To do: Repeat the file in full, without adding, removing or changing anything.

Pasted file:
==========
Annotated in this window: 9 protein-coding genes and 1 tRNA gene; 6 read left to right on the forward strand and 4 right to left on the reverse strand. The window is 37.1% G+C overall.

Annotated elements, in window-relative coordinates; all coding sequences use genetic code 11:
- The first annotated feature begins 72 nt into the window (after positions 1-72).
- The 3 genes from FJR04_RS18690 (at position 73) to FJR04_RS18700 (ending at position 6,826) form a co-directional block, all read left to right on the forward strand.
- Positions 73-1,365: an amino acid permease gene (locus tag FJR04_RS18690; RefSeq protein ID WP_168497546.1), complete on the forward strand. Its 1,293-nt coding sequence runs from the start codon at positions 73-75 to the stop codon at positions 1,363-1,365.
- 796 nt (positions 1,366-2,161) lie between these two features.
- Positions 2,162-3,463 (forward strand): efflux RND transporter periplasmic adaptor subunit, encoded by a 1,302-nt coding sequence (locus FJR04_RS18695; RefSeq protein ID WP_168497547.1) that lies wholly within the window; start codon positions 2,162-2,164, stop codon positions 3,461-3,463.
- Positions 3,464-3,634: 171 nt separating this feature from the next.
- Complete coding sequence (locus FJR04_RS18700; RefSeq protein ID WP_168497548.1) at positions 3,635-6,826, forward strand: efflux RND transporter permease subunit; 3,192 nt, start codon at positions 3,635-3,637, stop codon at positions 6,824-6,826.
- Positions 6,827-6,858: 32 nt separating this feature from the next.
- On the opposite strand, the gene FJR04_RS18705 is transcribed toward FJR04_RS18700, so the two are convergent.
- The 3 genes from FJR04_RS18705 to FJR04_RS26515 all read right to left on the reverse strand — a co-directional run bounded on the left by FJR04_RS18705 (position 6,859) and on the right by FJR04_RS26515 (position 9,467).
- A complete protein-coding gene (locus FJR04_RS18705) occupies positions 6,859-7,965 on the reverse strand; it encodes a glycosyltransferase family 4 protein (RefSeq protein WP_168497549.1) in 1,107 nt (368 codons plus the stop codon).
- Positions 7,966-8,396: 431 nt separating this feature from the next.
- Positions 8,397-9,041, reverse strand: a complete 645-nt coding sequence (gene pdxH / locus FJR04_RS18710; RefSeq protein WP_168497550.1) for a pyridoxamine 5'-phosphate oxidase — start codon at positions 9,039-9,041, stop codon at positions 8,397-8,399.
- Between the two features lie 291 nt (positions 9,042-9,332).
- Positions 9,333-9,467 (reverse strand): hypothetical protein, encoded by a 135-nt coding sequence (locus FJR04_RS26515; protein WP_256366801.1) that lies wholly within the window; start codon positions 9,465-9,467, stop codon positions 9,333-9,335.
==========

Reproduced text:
Annotated in this window: 9 protein-coding genes and 1 tRNA gene; 6 read left to right on the forward strand and 4 right to left on the reverse strand. The window is 37.1% G+C overall.

Annotated elements, in window-relative coordinates; all coding sequences use genetic code 11:
- The first annotated feature begins 72 nt into the window (after positions 1-72).
- The 3 genes from FJR04_RS18690 (at position 73) to FJR04_RS18700 (ending at position 6,826) form a co-directional block, all read left to right on the forward strand.
- Positions 73-1,365: an amino acid permease gene (locus tag FJR04_RS18690; RefSeq protein ID WP_168497546.1), complete on the forward strand. Its 1,293-nt coding sequence runs from the start codon at positions 73-75 to the stop codon at positions 1,363-1,365.
- 796 nt (positions 1,366-2,161) lie between these two features.
- Positions 2,162-3,463 (forward strand): efflux RND transporter periplasmic adaptor subunit, encoded by a 1,302-nt coding sequence (locus FJR04_RS18695; RefSeq protein ID WP_168497547.1) that lies wholly within the window; start codon positions 2,162-2,164, stop codon positions 3,461-3,463.
- Positions 3,464-3,634: 171 nt separating this feature from the next.
- Complete coding sequence (locus FJR04_RS18700; RefSeq protein ID WP_168497548.1) at positions 3,635-6,826, forward strand: efflux RND transporter permease subunit; 3,192 nt, start codon at positions 3,635-3,637, stop codon at positions 6,824-6,826.
- Positions 6,827-6,858: 32 nt separating this feature from the next.
- On the opposite strand, the gene FJR04_RS18705 is transcribed toward FJR04_RS18700, so the two are convergent.
- The 3 genes from FJR04_RS18705 to FJR04_RS26515 all read right to left on the reverse strand — a co-directional run bounded on the left by FJR04_RS18705 (position 6,859) and on the right by FJR04_RS26515 (position 9,467).
- A complete protein-coding gene (locus FJR04_RS18705) occupies positions 6,859-7,965 on the reverse strand; it encodes a glycosyltransferase family 4 protein (RefSeq protein WP_168497549.1) in 1,107 nt (368 codons plus the stop codon).
- Positions 7,966-8,396: 431 nt separating this feature from the next.
- Positions 8,397-9,041, reverse strand: a complete 645-nt coding sequence (gene pdxH / locus FJR04_RS18710; RefSeq protein WP_168497550.1) for a pyridoxamine 5'-phosphate oxidase — start codon at positions 9,039-9,041, stop codon at positions 8,397-8,399.
- Between the two features lie 291 nt (positions 9,042-9,332).
- Positions 9,333-9,467 (reverse strand): hypothetical protein, encoded by a 135-nt coding sequence (locus FJR04_RS26515; protein WP_256366801.1) that lies wholly within the window; start codon positions 9,465-9,467, stop codon positions 9,333-9,335.